Back in May, YouTube introduced video chapters, a way of breaking down videos into separate, easy-jump-to segments. It's similar to the way a film is broken down into scenes on a DVD, allowing you to skip straight to the part you want. Sadly, there aren't many creators using chapters yet, mainly because it takes time to set them during the editing process. To help remedy this, YouTube has decided to use machine learning to assign chapters automatically, and testing is now underway.

Machine learning is being used to analyze what's happening in a scene, especially if there's any text being shown. From there, YouTube will auto-generate chapter names and implement them in the video, without any direct input from the creator required. Thankfully, this isn't going to be forced on anyone, and creators can opt out if they don't like what they see. YouTube also says that this will be tested on a small collection of videos, but I assume it will spread to more if the testing is ultimately successful.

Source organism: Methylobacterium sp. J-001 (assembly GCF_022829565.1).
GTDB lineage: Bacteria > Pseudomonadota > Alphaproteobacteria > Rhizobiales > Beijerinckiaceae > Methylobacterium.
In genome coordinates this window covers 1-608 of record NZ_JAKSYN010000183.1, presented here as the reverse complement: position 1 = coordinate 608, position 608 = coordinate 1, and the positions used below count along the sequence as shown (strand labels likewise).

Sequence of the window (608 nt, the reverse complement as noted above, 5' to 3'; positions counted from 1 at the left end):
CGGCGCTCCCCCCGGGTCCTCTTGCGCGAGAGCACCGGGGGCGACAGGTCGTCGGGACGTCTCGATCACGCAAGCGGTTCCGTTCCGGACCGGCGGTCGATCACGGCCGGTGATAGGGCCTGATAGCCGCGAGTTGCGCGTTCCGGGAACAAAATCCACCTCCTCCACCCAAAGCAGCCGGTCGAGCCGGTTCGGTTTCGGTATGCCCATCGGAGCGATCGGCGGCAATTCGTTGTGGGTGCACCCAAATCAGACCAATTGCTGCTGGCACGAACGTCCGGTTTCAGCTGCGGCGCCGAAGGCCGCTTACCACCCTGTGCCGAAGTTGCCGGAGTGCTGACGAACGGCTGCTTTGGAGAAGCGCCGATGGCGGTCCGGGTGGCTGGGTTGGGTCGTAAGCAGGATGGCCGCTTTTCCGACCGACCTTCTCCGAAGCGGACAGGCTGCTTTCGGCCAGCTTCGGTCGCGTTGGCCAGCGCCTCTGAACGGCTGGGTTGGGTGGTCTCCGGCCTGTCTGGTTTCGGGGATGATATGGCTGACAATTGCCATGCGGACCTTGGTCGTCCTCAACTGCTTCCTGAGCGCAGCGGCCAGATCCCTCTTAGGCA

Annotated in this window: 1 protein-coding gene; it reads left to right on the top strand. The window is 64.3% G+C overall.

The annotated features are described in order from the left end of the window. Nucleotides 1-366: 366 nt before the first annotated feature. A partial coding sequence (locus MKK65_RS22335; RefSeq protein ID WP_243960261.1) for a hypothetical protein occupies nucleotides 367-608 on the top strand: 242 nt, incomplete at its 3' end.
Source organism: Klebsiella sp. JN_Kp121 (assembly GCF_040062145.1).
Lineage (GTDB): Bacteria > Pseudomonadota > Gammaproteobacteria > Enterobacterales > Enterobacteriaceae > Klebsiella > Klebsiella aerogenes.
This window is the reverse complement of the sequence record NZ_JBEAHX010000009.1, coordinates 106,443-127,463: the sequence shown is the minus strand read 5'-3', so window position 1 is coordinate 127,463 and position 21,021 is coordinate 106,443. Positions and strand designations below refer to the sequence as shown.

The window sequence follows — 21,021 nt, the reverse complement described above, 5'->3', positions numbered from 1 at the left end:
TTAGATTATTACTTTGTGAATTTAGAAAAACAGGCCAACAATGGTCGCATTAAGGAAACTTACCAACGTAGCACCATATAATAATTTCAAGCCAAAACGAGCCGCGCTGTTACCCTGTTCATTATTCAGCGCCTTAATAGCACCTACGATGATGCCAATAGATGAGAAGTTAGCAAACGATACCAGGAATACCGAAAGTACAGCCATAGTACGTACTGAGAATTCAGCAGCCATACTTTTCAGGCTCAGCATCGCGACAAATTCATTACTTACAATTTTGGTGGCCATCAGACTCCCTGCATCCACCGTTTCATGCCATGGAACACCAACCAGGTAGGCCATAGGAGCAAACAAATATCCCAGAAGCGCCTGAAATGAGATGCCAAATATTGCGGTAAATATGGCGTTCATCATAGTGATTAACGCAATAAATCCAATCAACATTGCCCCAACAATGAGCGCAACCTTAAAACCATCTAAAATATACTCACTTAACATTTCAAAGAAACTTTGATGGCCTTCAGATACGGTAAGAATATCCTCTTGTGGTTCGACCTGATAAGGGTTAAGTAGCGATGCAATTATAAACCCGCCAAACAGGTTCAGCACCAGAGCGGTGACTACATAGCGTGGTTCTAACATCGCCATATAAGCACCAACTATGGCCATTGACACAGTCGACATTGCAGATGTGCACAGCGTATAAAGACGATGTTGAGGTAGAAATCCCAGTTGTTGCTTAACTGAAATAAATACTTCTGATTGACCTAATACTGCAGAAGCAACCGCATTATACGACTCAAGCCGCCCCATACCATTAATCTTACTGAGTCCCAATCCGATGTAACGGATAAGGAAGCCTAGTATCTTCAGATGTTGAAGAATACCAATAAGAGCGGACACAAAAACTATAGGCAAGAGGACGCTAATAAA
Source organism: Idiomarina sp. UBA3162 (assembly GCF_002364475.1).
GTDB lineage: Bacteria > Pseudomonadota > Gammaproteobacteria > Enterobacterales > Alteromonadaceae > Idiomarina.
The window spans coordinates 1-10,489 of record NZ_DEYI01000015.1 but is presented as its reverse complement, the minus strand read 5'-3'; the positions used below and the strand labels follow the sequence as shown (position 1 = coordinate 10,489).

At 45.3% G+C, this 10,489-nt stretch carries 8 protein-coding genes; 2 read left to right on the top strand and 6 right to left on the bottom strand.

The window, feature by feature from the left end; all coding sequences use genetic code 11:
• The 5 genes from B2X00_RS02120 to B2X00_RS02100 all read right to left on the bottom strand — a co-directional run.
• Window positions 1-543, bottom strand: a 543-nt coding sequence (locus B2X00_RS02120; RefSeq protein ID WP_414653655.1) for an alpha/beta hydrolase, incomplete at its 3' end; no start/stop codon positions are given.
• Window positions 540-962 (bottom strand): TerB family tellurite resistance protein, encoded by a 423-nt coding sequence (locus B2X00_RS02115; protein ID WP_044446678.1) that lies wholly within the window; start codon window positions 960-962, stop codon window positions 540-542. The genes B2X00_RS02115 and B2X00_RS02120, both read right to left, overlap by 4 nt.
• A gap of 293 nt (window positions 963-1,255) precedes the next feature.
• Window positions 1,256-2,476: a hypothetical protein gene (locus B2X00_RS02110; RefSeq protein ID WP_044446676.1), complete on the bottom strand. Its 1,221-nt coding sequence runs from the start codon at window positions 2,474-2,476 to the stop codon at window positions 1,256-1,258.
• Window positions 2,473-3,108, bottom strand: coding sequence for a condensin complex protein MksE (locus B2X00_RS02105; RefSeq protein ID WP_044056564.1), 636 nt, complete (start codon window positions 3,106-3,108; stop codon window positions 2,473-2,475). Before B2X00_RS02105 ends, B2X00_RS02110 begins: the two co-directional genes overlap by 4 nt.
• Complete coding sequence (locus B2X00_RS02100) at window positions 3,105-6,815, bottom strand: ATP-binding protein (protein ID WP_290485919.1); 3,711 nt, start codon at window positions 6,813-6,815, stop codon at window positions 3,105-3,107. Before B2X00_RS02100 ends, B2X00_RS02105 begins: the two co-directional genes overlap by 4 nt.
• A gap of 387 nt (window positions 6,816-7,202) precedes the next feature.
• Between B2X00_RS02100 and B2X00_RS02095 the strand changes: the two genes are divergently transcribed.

So long as this ends up works reliably, it'll be a great addition to YouTube's feature set. We, the viewers, will be able to skip to the part of a video we want to watch, and the content creator won't have to lift a finger. Let's hope it all goes well.